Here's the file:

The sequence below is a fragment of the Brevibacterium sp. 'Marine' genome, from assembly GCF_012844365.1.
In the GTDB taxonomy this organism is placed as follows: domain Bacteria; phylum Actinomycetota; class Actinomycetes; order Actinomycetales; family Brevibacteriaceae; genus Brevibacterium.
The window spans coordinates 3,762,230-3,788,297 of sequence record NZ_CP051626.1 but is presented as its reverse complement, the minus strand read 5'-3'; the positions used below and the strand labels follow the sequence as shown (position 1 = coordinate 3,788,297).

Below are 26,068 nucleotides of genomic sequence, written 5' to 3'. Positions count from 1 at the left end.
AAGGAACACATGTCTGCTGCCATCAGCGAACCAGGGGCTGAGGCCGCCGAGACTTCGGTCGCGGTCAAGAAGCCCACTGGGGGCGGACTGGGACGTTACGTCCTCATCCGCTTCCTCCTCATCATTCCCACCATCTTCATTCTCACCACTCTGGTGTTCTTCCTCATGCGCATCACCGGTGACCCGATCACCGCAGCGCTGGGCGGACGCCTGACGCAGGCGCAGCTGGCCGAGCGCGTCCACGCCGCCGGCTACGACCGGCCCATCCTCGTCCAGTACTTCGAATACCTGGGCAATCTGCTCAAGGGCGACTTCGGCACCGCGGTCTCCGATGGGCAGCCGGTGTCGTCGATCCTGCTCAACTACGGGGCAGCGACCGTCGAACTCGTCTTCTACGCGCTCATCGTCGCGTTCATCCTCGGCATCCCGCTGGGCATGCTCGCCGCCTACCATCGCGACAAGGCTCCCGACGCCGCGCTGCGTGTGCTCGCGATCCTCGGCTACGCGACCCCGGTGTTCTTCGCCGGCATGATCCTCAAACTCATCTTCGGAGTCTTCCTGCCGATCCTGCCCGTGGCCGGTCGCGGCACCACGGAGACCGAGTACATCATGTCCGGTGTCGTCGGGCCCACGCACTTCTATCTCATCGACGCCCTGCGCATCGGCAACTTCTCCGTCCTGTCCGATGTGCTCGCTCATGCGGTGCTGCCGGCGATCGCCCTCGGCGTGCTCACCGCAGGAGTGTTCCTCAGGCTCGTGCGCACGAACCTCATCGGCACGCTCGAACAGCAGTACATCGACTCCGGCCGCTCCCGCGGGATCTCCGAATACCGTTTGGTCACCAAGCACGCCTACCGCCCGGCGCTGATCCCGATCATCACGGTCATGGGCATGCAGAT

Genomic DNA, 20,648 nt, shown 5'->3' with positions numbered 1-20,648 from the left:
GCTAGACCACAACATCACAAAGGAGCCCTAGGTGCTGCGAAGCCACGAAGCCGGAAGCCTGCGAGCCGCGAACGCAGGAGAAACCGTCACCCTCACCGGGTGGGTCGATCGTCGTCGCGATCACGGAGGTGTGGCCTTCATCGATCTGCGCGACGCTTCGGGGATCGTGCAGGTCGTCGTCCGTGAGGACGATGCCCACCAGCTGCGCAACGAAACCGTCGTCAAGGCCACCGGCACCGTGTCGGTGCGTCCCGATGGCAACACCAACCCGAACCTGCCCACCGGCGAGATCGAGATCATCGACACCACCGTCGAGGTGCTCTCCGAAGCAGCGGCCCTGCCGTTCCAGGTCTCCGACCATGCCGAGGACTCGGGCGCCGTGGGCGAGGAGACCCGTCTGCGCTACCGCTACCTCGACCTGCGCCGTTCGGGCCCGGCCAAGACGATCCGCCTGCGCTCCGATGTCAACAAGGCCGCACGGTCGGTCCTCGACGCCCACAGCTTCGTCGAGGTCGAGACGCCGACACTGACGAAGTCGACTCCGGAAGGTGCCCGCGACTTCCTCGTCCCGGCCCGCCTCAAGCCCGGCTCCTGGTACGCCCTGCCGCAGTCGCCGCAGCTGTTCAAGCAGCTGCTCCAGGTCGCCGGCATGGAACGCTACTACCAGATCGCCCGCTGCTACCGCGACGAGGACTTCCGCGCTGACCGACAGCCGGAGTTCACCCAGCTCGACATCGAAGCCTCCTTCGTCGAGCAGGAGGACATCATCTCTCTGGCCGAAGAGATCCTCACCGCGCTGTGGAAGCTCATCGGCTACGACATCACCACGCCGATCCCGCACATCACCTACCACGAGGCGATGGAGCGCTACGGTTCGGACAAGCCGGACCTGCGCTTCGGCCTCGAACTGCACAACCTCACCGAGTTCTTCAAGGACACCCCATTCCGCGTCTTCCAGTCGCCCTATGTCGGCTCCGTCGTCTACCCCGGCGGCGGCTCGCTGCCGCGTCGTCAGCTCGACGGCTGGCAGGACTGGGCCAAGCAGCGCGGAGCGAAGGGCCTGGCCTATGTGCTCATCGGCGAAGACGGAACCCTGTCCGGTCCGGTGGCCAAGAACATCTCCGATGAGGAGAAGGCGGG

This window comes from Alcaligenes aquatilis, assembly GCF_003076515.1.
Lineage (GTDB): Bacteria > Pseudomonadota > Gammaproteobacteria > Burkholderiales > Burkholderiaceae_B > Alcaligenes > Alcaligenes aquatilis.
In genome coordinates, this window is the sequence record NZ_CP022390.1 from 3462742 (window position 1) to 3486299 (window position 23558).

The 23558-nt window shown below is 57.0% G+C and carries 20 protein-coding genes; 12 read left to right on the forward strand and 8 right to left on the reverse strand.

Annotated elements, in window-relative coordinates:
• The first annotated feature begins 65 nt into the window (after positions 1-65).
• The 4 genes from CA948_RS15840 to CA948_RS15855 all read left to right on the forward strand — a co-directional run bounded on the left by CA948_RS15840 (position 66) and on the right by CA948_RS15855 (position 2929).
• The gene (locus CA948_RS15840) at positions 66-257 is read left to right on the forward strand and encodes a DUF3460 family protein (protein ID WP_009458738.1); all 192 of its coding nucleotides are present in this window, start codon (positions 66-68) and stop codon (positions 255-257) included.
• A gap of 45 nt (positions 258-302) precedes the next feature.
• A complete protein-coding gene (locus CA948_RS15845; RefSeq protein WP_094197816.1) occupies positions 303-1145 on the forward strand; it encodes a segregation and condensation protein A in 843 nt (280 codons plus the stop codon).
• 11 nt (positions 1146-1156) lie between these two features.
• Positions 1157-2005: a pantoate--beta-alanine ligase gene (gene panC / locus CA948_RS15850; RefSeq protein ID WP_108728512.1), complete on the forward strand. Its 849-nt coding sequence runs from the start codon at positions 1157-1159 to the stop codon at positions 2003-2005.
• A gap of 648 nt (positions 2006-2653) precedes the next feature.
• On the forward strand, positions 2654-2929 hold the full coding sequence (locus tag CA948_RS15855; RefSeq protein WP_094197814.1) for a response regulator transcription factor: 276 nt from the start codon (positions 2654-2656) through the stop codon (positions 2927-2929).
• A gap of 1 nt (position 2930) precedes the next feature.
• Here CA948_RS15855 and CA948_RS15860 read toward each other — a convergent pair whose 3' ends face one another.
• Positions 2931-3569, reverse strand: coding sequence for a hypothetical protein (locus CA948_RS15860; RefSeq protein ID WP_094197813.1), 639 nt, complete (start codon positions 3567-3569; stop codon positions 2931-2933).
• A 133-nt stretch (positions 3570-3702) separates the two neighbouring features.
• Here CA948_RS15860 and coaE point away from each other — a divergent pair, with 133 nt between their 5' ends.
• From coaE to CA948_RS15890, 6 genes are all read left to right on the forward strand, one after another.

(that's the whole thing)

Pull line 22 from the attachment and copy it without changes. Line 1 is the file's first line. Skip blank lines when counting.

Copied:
• A gap of 1 nt (position 2930) precedes the next feature.